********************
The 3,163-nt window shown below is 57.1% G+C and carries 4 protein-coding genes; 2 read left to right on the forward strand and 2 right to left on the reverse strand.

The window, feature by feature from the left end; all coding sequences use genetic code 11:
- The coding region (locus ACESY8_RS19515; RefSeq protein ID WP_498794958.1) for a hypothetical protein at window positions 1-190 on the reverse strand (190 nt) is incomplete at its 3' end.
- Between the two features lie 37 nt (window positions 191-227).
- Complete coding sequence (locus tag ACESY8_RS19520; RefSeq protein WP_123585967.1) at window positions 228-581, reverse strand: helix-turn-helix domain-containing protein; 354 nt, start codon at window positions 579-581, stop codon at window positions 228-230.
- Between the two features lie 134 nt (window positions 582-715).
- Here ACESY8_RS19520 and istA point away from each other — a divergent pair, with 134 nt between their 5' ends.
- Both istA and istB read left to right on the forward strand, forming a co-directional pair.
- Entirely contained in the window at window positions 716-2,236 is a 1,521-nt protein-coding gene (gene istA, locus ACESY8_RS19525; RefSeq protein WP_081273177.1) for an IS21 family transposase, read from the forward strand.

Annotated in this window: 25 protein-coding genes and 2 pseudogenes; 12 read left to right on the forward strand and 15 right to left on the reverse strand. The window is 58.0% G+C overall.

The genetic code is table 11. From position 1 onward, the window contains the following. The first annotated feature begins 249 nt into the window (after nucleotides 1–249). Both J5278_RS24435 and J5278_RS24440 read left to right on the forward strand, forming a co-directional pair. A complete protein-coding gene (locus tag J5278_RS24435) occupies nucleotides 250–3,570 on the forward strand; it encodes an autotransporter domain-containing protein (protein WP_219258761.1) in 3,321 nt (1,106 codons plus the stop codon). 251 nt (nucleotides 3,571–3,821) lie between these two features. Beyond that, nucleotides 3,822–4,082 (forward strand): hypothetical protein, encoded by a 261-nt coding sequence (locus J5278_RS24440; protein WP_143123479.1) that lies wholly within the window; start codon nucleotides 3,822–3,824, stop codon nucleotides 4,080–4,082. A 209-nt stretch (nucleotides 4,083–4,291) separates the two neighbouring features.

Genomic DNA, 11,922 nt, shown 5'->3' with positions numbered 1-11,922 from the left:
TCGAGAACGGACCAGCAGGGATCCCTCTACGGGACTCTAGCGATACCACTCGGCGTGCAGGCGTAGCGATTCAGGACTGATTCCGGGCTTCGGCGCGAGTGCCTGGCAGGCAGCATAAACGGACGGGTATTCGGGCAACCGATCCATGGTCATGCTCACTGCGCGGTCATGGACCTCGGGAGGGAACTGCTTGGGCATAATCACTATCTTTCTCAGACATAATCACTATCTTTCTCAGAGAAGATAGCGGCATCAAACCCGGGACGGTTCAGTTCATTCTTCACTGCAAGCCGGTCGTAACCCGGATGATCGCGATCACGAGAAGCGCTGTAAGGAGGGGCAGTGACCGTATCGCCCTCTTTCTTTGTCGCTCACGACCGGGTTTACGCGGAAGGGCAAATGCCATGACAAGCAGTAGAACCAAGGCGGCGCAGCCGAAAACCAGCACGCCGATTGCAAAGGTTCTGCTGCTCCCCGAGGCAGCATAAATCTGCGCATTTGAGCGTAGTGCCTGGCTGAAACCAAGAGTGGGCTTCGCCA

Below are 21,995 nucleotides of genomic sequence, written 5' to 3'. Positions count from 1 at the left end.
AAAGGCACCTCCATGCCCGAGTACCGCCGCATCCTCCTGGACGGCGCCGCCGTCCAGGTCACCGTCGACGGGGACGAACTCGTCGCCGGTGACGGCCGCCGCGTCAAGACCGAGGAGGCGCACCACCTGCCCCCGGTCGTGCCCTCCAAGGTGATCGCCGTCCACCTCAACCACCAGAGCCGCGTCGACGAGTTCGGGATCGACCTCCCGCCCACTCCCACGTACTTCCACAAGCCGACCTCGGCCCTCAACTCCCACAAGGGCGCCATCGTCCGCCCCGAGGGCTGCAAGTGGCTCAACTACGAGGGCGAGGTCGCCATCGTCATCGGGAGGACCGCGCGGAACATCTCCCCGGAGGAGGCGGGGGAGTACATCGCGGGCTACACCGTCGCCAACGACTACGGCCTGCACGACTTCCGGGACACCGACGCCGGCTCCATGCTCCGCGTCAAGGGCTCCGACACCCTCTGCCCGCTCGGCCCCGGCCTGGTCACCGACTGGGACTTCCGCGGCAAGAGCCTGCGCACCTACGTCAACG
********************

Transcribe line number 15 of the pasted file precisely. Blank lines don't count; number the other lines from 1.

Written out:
AAAGGCACCTCCATGCCCGAGTACCGCCGCATCCTCCTGGACGGCGCCGCCGTCCAGGTCACCGTCGACGGGGACGAACTCGTCGCCGGTGACGGCCGCCGCGTCAAGACCGAGGAGGCGCACCACCTGCCCCCGGTCGTGCCCTCCAAGGTGATCGCCGTCCACCTCAACCACCAGAGCCGCGTCGACGAGTTCGGGATCGACCTCCCGCCCACTCCCACGTACTTCCACAAGCCGACCTCGGCCCTCAACTCCCACAAGGGCGCCATCGTCCGCCCCGAGGGCTGCAAGTGGCTCAACTACGAGGGCGAGGTCGCCATCGTCATCGGGAGGACCGCGCGGAACATCTCCCCGGAGGAGGCGGGGGAGTACATCGCGGGCTACACCGTCGCCAACGACTACGGCCTGCACGACTTCCGGGACACCGACGCCGGCTCCATGCTCCGCGTCAAGGGCTCCGACACCCTCTGCCCGCTCGGCCCCGGCCTGGTCACCGACTGGGACTTCCGCGGCAAGAGCCTGCGCACCTACGTCAACG